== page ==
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kevsmiththai

DRS Kingmoor open day 2017

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Another year on and this time it was our Carlisle Kingmoor depot's turn to host our charity open day. This was going to be the first time the public were going to get close to our new Class 88 25kv/Diesel hybrid locos so were expecting a lot of interest.

I headed up on the Friday to do the prep stopping at the rural station of Kents Bank to catch one of our Class 37s on the Carlisle to Lancaster train. Propelling from the rear 37 401 'Mary Queen of Scots' is finished in the classic British Railways 'Big Arrow' livery

 

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As the weather deteriorated I nipped off the M6 motorway to catch the Class 88 hauled 'Tesco' ascending the notorious climb up to Shap Summit on the West Coast main line. If anything was going to catch these 5,800 Hp Bo-Bos out it was bad rail conditions on a heavy intermodal train but it never missed a beat as it passed Scout Green

 

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The weather was getting pretty rotten as you can tell by the rain on the lens.

 

Once at the depot first order of the day was the first shunt. 88 001, working on its CAT disel engine,  was used to dig out the snowploughs and some freight stock to make room

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We positioned EMD built 66 301 by the car park ready for its naming ceremony the following day. This was to be the first 66 to be named and I was pestered constantly by people wanting to know in advance what it was to be called. I did wind a couple of them up by telling them we were going to name the 66/3s after popular children's toys and 301 was going to be called 'My Little Pony'!

 

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more soon

 

Kev

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In contrast to the ultra modern 88s we had brought a couple of the Class 20s along. We only have three left in active service, ready for this years leaf fall season where they will be used on the RHTT (Rail head treatment train). they have no restriction on loading gauge or axle load so can get down branch lines other locos can't access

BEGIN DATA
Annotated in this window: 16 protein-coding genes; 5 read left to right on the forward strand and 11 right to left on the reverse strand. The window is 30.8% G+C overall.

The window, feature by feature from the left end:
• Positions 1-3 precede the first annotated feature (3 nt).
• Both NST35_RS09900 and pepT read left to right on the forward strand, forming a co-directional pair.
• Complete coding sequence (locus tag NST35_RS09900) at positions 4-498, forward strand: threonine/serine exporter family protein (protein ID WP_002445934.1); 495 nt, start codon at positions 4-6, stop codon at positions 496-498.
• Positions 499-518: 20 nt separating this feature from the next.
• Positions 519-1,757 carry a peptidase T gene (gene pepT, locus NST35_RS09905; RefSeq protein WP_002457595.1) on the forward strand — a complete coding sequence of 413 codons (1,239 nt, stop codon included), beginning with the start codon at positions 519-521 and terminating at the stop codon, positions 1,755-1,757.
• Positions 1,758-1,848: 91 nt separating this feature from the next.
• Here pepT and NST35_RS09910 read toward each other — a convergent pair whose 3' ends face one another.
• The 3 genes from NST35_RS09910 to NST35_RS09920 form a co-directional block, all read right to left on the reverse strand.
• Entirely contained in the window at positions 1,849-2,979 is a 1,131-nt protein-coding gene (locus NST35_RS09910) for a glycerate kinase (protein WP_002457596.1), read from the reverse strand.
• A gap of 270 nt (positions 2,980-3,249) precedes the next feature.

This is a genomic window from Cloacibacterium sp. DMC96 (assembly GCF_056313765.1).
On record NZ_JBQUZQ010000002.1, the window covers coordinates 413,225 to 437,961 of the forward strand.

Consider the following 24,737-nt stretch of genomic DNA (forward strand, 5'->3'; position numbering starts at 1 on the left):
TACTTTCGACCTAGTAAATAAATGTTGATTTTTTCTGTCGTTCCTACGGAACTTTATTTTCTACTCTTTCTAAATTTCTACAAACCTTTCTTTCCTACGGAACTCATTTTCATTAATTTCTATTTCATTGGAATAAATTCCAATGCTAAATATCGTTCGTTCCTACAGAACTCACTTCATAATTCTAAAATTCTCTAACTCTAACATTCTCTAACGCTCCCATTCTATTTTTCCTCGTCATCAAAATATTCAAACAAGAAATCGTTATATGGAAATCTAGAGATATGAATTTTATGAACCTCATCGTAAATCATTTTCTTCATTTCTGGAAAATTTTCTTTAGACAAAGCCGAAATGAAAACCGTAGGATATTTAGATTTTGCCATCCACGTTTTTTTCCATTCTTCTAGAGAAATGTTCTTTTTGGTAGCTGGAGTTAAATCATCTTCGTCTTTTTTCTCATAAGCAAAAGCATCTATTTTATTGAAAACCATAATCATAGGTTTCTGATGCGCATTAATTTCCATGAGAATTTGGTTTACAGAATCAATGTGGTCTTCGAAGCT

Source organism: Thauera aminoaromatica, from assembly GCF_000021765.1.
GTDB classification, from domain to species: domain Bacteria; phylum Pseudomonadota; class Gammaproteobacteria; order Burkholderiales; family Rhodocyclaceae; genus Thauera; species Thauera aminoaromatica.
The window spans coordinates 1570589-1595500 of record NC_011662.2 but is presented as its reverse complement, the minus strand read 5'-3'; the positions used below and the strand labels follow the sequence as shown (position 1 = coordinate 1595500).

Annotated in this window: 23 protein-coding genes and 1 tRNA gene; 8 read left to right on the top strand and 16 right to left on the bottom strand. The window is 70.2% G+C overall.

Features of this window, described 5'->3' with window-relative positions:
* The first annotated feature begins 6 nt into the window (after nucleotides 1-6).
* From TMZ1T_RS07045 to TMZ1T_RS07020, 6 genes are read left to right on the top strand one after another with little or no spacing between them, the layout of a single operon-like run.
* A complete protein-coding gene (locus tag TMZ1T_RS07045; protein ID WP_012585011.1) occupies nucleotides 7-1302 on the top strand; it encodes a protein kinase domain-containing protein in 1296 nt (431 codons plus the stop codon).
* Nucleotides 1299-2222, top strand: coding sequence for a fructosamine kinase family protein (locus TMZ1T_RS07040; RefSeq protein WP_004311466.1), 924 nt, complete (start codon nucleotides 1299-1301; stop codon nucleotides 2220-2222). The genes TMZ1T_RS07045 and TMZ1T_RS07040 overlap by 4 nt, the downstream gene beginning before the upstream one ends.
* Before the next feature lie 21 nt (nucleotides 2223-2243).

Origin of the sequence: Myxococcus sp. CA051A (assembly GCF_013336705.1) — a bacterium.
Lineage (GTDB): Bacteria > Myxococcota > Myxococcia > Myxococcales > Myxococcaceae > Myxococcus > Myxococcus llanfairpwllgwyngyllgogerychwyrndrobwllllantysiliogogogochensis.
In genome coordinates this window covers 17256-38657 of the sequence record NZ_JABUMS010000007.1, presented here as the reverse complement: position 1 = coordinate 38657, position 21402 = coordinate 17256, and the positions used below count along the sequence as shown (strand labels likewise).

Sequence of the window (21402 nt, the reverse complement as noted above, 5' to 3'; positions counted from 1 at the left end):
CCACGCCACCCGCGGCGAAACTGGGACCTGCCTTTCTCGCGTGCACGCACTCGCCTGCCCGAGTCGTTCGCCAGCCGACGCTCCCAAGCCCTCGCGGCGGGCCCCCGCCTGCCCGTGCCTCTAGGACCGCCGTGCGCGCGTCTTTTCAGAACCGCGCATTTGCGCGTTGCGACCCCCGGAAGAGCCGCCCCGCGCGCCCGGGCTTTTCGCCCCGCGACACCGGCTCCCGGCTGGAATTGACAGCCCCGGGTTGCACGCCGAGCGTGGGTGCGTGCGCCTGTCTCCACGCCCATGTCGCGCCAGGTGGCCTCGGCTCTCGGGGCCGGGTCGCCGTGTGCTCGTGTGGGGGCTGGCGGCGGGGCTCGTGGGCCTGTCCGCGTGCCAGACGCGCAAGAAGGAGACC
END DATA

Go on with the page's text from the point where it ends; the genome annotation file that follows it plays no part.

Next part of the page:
30 302 and 20 312 have just arrived behind 37 059

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You can spot the bodyshell is roughly the same on the 88s and Diesel only 68s. The obvious difference being the Pantograph. This 68 is in a plain blue colour scheme for now as it is going to be on the TPE (Trans Pennine Express) loco hauled trains and will be wrapped in their colour scheme nearer the time. For the same reason it remains un-named

 

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To add a bit of drama we had positioned 88 010 on the 'Ski Ramp' a facility we use to load rolling stock straight onto a semi trailer

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88 008 was picked up on the jacks to let people see underneath

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to show the various colour schemes the 68s carry we lined them up alongside, from L-R Chiltern, standard DRS and Plain Blue

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60 012 is in the rather plain Chiltern livery

 

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37 425 was left with its nose doors and hatches open

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more soon

 

Kev